Reading in the Dark
C. Dale Young on Jack Gilbert’s “A Brief for the Defense”
Sorrow everywhere. Slaughter everywhere. If babies
are not starving someplace, they are starving
somewhere else. With flies in their nostrils.
But we enjoy our lives because that's what God wants.
Otherwise the mornings before summer dawn would not
be made so fine. The Bengal tiger would not
be fashioned so miraculously well. The poor women
at the fountain are laughing together between
the suffering they have known and the awfulness
in their future, smiling and laughing while somebody
in the village is very sick. There is laughter
every day in the terrible streets of Calcutta,
and the women laugh in the cages of Bombay.
If we deny our happiness, resist our satisfaction,
we lessen the importance of their deprivation.
We must risk delight. We can do without pleasure,
but not delight. Not enjoyment. We must have
the stubbornness to accept our gladness in the ruthless
furnace of this world. To make injustice the only
measure of our attention is to praise the Devil.
If the locomotive of the Lord runs us down,
we should give thanks that the end had magnitude.
We must admit there will be music despite everything.
We stand at the prow again of a small ship
anchored late at night in the tiny port
looking over to the sleeping island: the waterfront
is three shuttered cafés and one naked light burning.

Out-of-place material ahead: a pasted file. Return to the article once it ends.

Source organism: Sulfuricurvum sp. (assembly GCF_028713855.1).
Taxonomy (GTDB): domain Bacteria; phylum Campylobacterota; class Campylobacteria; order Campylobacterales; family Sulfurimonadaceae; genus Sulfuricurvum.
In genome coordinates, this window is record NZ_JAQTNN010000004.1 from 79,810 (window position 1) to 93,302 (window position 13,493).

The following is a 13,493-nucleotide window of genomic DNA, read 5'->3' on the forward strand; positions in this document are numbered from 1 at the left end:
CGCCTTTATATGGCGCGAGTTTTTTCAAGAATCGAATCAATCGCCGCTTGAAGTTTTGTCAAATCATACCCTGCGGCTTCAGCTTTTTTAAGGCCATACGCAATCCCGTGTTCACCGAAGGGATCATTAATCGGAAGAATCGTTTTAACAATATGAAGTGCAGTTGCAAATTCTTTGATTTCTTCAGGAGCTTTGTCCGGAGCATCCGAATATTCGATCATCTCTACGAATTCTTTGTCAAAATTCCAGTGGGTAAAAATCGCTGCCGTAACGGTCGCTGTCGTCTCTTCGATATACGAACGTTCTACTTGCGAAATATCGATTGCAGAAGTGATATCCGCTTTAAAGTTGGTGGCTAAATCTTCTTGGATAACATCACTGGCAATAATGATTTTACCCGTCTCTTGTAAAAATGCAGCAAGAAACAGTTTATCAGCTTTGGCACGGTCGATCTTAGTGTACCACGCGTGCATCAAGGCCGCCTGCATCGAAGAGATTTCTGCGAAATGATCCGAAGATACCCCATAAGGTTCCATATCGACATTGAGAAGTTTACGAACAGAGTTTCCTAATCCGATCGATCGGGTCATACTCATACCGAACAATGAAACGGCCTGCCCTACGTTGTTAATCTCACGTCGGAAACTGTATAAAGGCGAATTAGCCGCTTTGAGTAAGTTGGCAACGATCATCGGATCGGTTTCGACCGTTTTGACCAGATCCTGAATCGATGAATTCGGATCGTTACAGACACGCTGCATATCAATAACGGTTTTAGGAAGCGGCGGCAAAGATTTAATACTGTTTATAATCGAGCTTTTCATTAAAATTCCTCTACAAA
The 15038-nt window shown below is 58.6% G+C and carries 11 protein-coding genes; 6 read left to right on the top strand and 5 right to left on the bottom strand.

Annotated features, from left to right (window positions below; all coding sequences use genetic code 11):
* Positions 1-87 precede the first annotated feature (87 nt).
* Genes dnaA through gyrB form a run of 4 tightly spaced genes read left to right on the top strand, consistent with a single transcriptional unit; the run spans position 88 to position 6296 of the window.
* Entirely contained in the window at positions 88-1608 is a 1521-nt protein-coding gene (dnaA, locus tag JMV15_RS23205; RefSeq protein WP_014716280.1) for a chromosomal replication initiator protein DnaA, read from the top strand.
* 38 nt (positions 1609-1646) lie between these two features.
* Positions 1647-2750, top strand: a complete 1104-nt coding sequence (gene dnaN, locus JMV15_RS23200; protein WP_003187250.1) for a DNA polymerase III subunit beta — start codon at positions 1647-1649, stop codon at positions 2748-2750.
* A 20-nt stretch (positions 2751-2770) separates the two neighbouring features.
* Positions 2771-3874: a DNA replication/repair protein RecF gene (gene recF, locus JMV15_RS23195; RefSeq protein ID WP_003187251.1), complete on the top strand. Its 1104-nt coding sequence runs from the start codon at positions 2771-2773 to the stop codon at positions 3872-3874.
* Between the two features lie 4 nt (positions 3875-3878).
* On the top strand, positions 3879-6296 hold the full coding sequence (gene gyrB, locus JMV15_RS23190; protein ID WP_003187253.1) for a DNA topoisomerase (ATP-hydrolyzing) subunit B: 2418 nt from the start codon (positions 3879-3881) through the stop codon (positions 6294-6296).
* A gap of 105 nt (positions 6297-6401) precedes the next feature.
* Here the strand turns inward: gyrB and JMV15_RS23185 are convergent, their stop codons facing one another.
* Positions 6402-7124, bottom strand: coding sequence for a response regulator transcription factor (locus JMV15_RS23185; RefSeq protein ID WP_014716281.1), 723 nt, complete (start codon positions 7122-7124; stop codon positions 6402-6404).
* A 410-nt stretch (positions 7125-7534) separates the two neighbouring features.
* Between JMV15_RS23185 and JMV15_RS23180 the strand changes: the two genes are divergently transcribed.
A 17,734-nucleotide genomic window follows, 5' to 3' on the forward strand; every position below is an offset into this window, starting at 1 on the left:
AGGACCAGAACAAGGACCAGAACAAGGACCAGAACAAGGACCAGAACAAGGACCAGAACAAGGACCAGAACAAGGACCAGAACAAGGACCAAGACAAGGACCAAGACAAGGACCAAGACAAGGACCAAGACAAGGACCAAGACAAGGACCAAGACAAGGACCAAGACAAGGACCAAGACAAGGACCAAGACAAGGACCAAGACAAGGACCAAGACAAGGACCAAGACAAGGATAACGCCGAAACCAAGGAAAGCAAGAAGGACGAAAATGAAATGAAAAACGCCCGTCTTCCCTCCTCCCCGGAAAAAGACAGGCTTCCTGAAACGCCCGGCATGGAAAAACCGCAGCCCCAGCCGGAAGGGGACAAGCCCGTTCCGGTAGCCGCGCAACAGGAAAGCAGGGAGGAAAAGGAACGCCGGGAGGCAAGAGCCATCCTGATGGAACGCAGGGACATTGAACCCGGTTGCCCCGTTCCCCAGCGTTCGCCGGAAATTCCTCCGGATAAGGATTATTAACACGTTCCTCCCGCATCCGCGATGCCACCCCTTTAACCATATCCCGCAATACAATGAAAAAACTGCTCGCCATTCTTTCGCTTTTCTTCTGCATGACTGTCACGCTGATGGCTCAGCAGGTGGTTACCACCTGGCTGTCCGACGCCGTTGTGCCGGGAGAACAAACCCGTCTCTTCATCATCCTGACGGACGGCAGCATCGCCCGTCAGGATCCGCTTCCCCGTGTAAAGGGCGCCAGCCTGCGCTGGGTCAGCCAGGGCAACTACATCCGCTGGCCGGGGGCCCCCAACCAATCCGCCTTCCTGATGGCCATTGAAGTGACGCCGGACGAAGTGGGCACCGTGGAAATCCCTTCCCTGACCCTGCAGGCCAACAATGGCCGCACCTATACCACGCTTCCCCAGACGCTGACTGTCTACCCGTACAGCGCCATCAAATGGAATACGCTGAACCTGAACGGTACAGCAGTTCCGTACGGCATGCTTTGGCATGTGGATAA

To hear the faint sound of oars in the silence as a rowboat
comes slowly out and then goes back is truly worth
all the years of sorrow that are to come.
From Collected Poems by Jack Gilbert. Copyright © 2012 by Jack Gilbert. Reprinted with the permission of Alfred A. Knopf, a division of Penguin Random House LLC. Reprinted with the permission of the publisher.
In response to the Coronavirus pandemic, we asked poets to write about the poems they return to in difficult times—to find solace, perspective, or even a moment of delight. Subscribe to the PSA newsletter for more Reading In The Dark responses and to keep updated with the PSA.
A basic truth of my life is that I am a poet and a physician. But as with all truths, those two roles are not equal, nor are they often seen equally. I spend the vast majority of my days being a doctor. I can assure you the vast number of people who encounter me in my day-to-day life have no idea whatsoever I am a poet. For the past three weeks, the medical staff and the entire team at my hospital have been dealing with the coronavirus issue. Do we cancel elective cases? Do we screen? Every single day, the information has changed and we have had to adapt. Many of us in healthcare are already so tired because every day we are managing people's panic and fear.
And day after day, as I hear the panic and fears of my patients, friends, others, my mind keeps turning to a specific poem. As San Francisco went to "shelter-in-place" and the city started shutting down, people began to feel as if the world had slowed almost to a stop. We could no longer go to restaurants, cafes, bars, sporting events. And Jack Gilbert's poem kept surfacing from deep inside me. Every news item mentioned the virus, and I kept hearing Jack Gilbert. This poem, "A Brief for the Defense," is complicated and not always loved by people, but in it I hear a call for resistance in the face of overwhelming sadness and despair. I come back, again and again, to these lines: "We must risk delight. We can do without pleasure, / but not delight. Not enjoyment. We must have / the stubbornness to accept our gladness in the ruthless / furnace of this world."
—C. Dale Young
C. Dale Young practices medicine full-time and teaches in the Warren Wilson College MFA Program for Writers. He is the author of a novel in stories, The Affliction, and four collections of poetry.